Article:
Thursday, 7 January 2010
So I've listened to the Graham Collier cd 'The Day of the Dead' which is a collection of Jazz tunes that use Under the Volcano as its inspiration. I'm no Jazz aficionado but I do like to dabble with Miles Davis from time to time. So my enjoyment of tends tends to lean towards the rougher more freeform Jazz. I won't judge this is a piece of Jazz music but I will judge it as a companion to Under The Volcano and personally I do not feel it is successful in capturing the books essence. It's a mildly interesting take on the book but one thing I would say is that I do not think UTV is a jazz novel, sure Lowry makes reference to Jazz music in the novel and the text is expressionistic and mishmashed in a way that Jazz music can be but Lowry wasn't in the company of the 40's American Jazz scene when he wrote the book, he was cooped up in a cold dank Squatters shack in Vancouver and that to me comes across in the the novel.
Another criticism I have is that the voice-over does not work. Perhaps I'm spoilt by Richard Burton's fantastic readings in the documentary, Volcano: An inquiry into the Life and Death of Malcolm Lowry but John Carberry is far too pleasant and sterile as the voice of Lowry or The Consul. Instead because of this the readings seem tacked on rather than integral to the creation of the music, and the ability of the music and narration to create images in my head is severely hampered by this fact.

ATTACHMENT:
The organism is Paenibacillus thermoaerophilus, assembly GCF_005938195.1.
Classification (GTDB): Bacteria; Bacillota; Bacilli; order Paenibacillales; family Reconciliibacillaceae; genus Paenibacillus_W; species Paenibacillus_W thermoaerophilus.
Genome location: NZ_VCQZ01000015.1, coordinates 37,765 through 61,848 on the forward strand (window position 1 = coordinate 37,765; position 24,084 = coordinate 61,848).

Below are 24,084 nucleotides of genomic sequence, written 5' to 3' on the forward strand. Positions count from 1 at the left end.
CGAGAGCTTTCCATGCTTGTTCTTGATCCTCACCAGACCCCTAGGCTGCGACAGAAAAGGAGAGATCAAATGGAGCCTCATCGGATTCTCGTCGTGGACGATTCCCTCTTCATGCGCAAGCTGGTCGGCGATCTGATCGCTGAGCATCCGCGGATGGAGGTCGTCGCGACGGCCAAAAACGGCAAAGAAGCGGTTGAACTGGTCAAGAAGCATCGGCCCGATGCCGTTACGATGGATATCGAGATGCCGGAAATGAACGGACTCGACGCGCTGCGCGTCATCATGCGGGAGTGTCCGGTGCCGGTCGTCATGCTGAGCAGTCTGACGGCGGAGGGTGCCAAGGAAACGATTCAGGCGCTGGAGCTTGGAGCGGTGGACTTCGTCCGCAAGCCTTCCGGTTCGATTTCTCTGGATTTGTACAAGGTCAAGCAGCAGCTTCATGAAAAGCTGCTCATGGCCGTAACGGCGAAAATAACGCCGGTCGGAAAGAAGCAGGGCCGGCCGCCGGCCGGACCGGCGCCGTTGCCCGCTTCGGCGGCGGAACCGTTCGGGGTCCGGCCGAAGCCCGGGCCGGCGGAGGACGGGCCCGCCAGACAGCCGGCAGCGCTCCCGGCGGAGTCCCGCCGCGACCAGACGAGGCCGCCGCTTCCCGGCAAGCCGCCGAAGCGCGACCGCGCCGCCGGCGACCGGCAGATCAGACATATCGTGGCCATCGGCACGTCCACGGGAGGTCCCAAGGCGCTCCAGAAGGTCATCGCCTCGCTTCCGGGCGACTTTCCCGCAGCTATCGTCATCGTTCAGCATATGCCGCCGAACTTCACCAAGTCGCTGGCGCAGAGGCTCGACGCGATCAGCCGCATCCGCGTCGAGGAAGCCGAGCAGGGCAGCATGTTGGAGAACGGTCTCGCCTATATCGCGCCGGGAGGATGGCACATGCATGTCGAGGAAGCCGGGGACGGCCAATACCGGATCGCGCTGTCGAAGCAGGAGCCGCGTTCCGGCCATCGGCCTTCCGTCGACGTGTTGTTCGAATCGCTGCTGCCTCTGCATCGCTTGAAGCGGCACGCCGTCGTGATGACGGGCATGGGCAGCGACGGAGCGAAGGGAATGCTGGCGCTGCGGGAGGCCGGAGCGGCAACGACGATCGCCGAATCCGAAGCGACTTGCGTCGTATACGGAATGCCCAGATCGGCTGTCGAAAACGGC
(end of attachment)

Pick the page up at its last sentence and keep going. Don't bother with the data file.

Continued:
There is a passage that it uses I love though, because I don't have the energy to trawl through the book right now I'll just write it as I hear it.
My Secrets are of the grave and must be kept, and this is how I sometimes think of myself, as a great explorer who has discovered some extraordinary land from which he can never return to give his knowledge to the world. But the name of this land is Hell. It is not Mexico of course but in the heart...
This is followed by another great passage:
I think I know a good deal about physical suffering but this is worse of all. To feel your soul dying. I wonder if it is because tonight my soul has really died that I feel at the moment something like peace.
I think that these two passage could be the basis from which I work from. Another interesting thing that it does is that on part 4 it collages bits of the text together, smashing them together with intensity at times and others times it is much more subtle. I do believe this technique was actually recommeded to me a while back so it could be something I explore a bit later.